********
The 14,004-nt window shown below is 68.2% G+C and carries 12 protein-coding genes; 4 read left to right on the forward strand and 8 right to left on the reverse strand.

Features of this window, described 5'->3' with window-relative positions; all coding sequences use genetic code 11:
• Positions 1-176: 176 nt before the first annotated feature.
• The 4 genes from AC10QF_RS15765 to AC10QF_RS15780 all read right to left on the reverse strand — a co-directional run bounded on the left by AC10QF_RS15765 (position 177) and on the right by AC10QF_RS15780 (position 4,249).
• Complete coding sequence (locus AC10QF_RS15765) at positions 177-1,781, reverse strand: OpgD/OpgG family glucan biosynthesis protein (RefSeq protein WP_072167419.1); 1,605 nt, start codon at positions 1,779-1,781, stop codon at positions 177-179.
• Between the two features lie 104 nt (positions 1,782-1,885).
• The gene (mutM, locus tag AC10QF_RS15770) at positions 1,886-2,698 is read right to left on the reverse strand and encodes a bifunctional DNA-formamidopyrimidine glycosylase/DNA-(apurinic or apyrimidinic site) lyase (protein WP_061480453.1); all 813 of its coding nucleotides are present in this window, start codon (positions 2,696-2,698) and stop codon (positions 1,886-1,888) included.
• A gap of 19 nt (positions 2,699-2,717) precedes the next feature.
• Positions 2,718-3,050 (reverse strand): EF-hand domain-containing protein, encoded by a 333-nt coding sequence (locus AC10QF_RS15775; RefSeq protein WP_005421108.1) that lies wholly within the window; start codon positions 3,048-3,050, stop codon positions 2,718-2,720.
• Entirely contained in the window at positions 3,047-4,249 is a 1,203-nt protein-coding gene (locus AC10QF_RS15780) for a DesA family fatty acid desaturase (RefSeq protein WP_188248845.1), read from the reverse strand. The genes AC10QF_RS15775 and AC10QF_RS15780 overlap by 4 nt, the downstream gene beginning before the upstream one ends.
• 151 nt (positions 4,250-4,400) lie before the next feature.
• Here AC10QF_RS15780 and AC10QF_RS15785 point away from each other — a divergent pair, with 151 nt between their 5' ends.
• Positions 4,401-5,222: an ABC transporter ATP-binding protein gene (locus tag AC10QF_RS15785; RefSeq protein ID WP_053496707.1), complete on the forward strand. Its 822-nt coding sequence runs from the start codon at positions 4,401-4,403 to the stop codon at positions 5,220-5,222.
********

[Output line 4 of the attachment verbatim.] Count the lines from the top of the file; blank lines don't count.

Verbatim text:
• The 4 genes from AC10QF_RS15765 to AC10QF_RS15780 all read right to left on the reverse strand — a co-directional run bounded on the left by AC10QF_RS15765 (position 177) and on the right by AC10QF_RS15780 (position 4,249).